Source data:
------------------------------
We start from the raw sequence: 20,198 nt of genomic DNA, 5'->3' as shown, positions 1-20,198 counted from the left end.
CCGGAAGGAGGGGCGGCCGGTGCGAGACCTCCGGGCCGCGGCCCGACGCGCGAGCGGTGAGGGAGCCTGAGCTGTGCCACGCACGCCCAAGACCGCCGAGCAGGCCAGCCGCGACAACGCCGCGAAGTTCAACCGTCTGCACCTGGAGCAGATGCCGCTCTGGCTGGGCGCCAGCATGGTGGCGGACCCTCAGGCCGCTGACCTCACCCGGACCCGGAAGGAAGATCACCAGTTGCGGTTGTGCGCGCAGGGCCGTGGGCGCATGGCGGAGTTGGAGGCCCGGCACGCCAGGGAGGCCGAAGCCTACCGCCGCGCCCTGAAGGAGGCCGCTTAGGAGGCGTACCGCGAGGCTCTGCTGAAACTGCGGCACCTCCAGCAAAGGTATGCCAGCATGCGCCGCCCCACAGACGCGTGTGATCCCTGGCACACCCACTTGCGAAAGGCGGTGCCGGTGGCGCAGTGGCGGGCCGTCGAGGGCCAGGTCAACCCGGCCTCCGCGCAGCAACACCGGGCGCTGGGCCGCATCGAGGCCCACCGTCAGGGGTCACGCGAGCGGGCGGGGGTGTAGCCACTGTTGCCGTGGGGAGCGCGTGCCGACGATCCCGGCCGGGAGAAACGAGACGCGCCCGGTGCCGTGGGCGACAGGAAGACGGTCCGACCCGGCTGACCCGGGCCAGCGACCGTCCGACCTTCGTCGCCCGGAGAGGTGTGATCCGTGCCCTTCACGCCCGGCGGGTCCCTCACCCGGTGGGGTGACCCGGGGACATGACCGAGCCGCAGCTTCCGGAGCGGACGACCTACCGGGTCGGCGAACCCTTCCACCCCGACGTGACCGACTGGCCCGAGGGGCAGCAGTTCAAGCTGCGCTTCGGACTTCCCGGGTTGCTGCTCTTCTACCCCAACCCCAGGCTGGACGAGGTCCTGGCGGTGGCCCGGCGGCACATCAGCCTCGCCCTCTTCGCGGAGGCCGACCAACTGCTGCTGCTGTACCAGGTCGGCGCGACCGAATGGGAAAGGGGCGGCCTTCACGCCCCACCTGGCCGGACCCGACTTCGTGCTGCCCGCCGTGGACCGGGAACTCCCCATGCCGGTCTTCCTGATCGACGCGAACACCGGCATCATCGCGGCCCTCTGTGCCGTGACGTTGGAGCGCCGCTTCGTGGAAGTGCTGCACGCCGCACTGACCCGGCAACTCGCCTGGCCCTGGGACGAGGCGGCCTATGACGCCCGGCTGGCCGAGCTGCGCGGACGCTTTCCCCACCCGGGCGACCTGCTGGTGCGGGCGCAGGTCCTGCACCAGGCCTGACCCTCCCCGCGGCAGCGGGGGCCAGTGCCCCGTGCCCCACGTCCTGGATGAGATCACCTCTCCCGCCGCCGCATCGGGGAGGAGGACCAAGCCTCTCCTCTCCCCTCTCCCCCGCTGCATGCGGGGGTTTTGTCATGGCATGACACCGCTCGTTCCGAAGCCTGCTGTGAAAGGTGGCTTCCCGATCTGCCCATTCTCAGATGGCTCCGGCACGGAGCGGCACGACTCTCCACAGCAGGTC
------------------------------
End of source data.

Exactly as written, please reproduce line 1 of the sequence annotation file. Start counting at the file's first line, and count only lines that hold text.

We start from the raw sequence: 20,198 nt of genomic DNA, 5'->3' as shown, positions 1-20,198 counted from the left end.